The Effects of Feeding Strategies and Food Mechanics on the Ontogeny of Masticatory Function in the Cebus libidinosus Cranium Open Access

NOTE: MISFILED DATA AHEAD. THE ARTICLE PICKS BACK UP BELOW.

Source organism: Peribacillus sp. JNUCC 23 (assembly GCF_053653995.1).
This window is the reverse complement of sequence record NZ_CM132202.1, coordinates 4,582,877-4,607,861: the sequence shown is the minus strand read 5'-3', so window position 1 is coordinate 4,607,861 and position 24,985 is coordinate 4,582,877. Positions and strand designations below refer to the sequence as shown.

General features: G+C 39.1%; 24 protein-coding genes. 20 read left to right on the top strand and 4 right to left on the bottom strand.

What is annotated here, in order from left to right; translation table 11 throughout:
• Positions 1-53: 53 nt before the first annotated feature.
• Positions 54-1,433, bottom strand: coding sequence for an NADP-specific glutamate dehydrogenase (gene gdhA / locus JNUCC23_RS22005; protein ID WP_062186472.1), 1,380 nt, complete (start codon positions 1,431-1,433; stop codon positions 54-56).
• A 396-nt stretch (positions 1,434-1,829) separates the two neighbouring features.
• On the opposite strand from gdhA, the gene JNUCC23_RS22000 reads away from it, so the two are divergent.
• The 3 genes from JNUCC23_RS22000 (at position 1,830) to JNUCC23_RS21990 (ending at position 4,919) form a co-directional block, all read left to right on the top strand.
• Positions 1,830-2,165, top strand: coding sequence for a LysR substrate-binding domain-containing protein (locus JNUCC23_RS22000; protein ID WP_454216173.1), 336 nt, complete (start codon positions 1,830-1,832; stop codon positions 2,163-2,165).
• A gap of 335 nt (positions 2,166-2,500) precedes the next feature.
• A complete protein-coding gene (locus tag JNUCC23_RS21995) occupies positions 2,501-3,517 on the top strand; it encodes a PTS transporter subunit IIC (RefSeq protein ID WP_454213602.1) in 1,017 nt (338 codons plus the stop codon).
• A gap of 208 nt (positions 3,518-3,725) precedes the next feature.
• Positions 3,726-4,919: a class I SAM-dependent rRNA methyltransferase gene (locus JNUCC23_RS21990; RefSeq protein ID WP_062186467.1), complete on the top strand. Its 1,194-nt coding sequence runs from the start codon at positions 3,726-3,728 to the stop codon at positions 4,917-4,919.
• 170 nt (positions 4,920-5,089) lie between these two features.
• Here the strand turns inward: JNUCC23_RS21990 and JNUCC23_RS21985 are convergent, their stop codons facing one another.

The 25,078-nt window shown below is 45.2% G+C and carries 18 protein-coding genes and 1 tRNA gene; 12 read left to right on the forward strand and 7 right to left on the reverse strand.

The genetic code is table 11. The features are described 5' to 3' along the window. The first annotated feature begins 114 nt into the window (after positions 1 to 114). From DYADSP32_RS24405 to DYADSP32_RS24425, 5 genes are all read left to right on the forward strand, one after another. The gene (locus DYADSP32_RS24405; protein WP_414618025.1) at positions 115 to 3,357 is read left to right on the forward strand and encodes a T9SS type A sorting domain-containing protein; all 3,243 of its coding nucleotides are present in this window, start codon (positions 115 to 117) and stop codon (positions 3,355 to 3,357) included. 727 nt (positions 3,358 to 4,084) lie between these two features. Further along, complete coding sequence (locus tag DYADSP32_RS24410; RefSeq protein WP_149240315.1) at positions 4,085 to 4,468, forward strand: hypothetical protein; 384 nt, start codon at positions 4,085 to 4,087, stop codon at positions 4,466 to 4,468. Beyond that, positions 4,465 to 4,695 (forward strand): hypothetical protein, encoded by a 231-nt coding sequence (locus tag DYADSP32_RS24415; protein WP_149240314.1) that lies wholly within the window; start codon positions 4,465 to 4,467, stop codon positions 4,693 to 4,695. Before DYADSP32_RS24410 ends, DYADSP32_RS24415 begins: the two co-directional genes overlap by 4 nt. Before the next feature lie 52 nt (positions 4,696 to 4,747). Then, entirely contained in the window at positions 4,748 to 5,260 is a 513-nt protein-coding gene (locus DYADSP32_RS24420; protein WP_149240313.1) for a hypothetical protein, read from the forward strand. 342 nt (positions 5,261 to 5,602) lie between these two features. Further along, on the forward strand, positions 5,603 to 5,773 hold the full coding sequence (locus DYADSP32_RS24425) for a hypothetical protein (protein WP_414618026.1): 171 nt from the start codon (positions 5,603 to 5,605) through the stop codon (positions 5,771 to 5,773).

Clarifying the relationships between feeding ecology and masticatory morphology requires an understanding of the mechanical demands foods place on the masticatory system as well as the behavioral strategies individuals employ to mitigate those demands. The robust masticatory morphology of tufted capuchins, such as Cebus libidinosus, characterizes animals that consume mechanically challenging foods. However little is known about the ontogeny of feeding and food mechanics in tufted capuchins and how changes in feeding behavior and dietary demand relate to changes in the masticatory system. As a step toward elucidating these relationships, this study investigated the following questions: 1) do the diets of juveniles and adults differ in terms of mechanical demand? 2) do juveniles and adults employ the same behaviors to process foods? and 3) how do changes in cranial shape influence biomechanical performance in adults and juveniles? To address these questions, data on feeding behaviors and food mechanics were collected from two wild groups of C. libidinosus during the dry season and feeding performance was compared in an ontogenetic series of C. libidinosus crania using finite element analysis. Results show that the toughness and Young's modulus values of foods were comparable between juveniles and adults, but younger individuals required longer ingestion durations and utilized different ingestive behaviors than adults. The diminished feeding performance of crania from younger individuals relative to that of the adult provides a functional explanation for age-related variation in feeding behaviors. The research presented in this dissertation highlights the importance of behavioral strategies when processing mechanically demanding foods and has implications for relating masticatory form to diet in primate taxa.
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